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Uncertain. Originally Scottish. Probably onomatopoeic, although possibly a variant of thwack.



whack (plural whacks)

  1. The sound of a heavy strike.
  2. The strike itself.
  3. The stroke itself, regardless of its successful impact.
  4. (US, slang) An attempt, a chance, a turn, a go, originally an attempt to beat someone or something.
    C'mon. Take a whack at it.
    40 bucks a whack.
  5. (originally Britain cant, somewhat dated) A share, a portion, especially a full share or large portion.
    • 1906, Jack London, chapter 2, in White Fang, New York, N.Y.: The Macmillan Company, part 1, page 16:
      “It’s damned tame, whatever it is, comin’ in here at feedin’ time an’ gettin’ its whack of fish.”
    • 1938, Xavier Herbert, Capricornia, New York: Appleton, Chapter VII, page 108,[1]
      [] O'Cannon's a taxpayer. He pays his whack towards the upkeep of the State School up in town—”
    • 1951, Katherine Mansfield, Letters to John Middleton Murry, 1913-1922,
      For one thing I had a splendid supper when I got on board—a whack of cold, lean beef and pighells, bread, butter ad lib., tea, and plenty of good bread.
    • 2014, Anthony Pritchard, Grand Prix Ferrari (page 203)
      There were problems over the installation of the engine and the handling. The team had paid top whack for the two Coopers, but the company gave them no help at all.
  6. (obsolete) A whack-up: a division of an amount into separate whacks, a divvying up.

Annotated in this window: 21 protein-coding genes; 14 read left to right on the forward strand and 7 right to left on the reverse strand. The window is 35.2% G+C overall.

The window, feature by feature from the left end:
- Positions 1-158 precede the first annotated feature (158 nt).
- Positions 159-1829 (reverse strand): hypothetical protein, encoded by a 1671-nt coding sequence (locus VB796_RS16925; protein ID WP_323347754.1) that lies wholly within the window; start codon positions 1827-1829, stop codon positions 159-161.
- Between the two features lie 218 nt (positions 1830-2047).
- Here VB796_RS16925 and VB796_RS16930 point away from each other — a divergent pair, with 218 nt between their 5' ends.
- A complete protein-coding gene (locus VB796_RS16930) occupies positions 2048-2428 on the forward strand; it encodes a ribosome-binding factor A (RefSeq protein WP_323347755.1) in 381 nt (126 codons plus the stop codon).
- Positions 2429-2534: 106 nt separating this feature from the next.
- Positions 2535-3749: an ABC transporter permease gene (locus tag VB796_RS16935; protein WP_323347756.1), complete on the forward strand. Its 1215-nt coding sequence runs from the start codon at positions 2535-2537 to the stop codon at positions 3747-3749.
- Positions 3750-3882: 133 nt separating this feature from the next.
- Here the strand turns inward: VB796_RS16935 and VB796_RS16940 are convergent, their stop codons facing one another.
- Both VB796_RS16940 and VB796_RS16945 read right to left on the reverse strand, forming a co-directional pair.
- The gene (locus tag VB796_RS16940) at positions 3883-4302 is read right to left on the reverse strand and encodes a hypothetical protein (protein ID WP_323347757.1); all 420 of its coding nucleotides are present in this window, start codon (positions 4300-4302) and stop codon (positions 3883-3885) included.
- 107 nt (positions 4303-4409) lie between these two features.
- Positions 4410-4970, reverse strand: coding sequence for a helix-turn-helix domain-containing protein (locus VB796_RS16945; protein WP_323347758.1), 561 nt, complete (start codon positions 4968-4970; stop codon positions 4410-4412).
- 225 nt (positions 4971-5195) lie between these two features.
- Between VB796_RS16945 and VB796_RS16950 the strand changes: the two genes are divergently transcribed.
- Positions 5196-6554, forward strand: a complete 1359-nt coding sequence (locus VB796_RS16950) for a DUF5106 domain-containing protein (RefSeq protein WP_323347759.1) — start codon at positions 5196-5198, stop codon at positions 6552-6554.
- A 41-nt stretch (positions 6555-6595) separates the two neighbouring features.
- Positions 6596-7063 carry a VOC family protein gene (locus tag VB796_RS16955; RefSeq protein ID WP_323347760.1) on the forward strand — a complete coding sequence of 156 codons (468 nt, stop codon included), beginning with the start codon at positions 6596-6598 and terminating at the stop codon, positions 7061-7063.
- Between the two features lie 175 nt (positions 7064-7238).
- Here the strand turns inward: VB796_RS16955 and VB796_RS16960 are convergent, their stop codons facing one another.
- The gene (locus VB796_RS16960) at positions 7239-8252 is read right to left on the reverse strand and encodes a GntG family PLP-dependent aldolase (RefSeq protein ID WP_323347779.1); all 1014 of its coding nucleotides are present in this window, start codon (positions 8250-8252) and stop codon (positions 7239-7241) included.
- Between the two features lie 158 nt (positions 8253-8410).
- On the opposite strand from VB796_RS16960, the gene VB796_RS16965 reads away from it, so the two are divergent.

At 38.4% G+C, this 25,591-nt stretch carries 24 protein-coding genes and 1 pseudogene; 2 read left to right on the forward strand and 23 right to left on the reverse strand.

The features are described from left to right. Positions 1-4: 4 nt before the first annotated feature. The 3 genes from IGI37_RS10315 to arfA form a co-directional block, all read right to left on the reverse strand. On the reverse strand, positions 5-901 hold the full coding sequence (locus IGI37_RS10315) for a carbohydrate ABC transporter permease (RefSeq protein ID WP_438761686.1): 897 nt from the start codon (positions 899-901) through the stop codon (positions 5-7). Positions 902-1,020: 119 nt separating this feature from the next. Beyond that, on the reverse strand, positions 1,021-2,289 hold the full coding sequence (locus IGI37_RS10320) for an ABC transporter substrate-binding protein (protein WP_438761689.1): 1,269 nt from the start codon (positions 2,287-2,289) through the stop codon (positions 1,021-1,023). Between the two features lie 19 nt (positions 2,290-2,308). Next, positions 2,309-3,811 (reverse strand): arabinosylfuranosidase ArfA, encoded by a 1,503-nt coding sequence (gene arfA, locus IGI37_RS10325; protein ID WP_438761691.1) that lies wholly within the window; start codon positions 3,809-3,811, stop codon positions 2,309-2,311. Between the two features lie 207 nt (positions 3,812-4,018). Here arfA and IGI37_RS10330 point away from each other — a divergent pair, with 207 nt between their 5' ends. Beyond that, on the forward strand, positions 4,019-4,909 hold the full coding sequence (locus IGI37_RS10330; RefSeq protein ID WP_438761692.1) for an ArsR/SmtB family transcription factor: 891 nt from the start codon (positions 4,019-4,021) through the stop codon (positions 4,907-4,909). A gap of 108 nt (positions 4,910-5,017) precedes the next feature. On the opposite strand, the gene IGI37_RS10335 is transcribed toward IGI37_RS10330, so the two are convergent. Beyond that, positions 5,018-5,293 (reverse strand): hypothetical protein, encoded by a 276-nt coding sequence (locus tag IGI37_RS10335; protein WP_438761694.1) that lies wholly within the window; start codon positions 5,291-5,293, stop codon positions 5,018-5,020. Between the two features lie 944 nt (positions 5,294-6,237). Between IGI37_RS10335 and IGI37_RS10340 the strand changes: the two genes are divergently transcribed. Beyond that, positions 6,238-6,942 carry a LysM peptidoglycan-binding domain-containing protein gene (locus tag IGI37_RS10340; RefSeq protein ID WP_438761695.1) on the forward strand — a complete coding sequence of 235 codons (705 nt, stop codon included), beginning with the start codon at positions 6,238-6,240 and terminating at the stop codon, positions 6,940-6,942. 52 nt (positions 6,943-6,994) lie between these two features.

7. (US, obsolete) A deal, an agreement.
    • 1876, Mark Twain, The Adventures of Tom Sawyer, Ch. vi, page 70:
      "I'll stay if you will."
      "Good—that's a whack."
    It's a whack!
  8. (dated, disco era drug slang) PCP, phencyclidine (as also wack).
  9. (typography, computing, slang) The backslash, ⟨ \ ⟩.
    del c:\docs\readme.txt
    Delete c colon whack docs whack readme dot text.

Derived terms[edit]



whack (third-person singular simple present whacks, present participle whacking, simple past and past participle whacked)

  1. To hit, slap or strike.
    • 1899 Feb, Joseph Conrad, “The Heart of Darkness”, in Blackwood's Edinburgh Magazine, page 198:
      Therefore he whacked the old nigger mercilessly, while a big crowd of his people watched him, thunderstruck, till some man, - I was told the chief's son, - in desperation at hearing the old chap yell, made a tentative jab with a spear at the white man - and of course it went quite easy between the shoulder-blades.
    • G. W. Cable
      Rodsmen were whacking their way through willow brakes.
  2. (slang) To kill, bump off.
  3. (transitive, slang) To share or parcel out (often with up).
    to whack the spoils of a robbery
    • 1851, Henry Mayhew, London Labour and the London Poor, London: G. Newbold, Volume 2, p. 152,
      When the sewer-hunters consider they have searched long enough [] the gang [] count out the money they have picked up, and proceed to dispose of the old metal, bones, rope, &c.; this done, they then, as they term it, “whack” the whole lot; that is, they divide it equally among all hands.
  4. (sports) To beat convincingly; to thrash.
    • 2012, Ryan Pyette, Majors, Panthers play mind games, The London Free Press:
      The fidgety Majors were whacked 9-1 by the Kitchener Panthers at Couch and now trail their rivals 2-0 in an increasingly uncomfortable best-of-seven Intercounty Baseball League first-round series.
  5. (Britain, chiefly in the negative) To surpass; to better.
    • 2012, Steve Cullen, Total Flyfisher:
      Recently I was over in Ireland, I love the place, proper fishing, can't whack it!


Derived terms[edit]



whack (comparative whacker, superlative whackest)

  1. Alternative form of wack (crazy)
    That's whack, yo!
    • 2007, Joyce E. Davis, Can't Stop The Shine, page 51:
      As they joked about the big butts on female celebrities and what rappers had the whackest lyrics, Malcolm paid little attention to Kalia besides squeezing her hand or grabbing her arm to hold himself up []


  • Oxford English Dictionary, 1st ed. "whack, n." Oxford University Press (Oxford), 1923.